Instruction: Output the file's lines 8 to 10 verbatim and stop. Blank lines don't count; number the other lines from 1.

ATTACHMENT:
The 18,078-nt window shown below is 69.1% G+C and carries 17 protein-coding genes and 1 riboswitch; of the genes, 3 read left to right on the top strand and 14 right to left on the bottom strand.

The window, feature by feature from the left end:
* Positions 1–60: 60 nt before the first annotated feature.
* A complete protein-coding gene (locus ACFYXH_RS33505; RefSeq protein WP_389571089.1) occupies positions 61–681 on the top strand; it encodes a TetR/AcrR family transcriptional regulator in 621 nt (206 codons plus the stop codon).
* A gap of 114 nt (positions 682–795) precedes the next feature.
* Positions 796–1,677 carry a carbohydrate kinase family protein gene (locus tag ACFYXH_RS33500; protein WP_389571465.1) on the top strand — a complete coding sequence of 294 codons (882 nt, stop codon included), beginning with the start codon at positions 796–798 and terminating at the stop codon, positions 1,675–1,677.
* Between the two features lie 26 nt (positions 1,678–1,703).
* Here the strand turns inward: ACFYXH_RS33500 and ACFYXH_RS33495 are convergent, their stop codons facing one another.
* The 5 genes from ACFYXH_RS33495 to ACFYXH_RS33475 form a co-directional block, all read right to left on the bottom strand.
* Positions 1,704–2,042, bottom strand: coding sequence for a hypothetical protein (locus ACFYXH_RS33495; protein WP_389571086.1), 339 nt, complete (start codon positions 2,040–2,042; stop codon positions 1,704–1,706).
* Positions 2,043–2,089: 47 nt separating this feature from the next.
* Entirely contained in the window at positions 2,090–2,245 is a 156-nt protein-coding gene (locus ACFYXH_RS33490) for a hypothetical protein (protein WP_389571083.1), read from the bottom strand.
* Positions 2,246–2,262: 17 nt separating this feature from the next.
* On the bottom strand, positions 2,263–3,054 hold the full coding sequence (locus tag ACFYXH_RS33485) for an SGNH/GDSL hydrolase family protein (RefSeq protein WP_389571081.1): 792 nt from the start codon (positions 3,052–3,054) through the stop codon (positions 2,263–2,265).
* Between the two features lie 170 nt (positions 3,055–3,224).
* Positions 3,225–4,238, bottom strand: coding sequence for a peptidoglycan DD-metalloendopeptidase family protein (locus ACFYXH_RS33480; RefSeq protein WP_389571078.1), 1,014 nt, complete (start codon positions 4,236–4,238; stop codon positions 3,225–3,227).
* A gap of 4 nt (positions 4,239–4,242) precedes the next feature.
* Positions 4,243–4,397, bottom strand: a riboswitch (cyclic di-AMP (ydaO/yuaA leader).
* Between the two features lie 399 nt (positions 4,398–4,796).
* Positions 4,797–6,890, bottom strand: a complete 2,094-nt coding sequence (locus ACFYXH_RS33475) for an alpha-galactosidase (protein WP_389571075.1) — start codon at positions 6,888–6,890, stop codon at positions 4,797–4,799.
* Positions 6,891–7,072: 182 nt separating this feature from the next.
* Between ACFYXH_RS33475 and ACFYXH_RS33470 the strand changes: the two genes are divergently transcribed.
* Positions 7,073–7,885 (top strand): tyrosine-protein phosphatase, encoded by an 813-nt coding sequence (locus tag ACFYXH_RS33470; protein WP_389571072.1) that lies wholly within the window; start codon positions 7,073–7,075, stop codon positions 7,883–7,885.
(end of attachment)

* Here the strand turns inward: ACFYXH_RS33500 and ACFYXH_RS33495 are convergent, their stop codons facing one another.
* The 5 genes from ACFYXH_RS33495 to ACFYXH_RS33475 form a co-directional block, all read right to left on the bottom strand.
* Positions 1,704–2,042, bottom strand: coding sequence for a hypothetical protein (locus ACFYXH_RS33495; protein WP_389571086.1), 339 nt, complete (start codon positions 2,040–2,042; stop codon positions 1,704–1,706).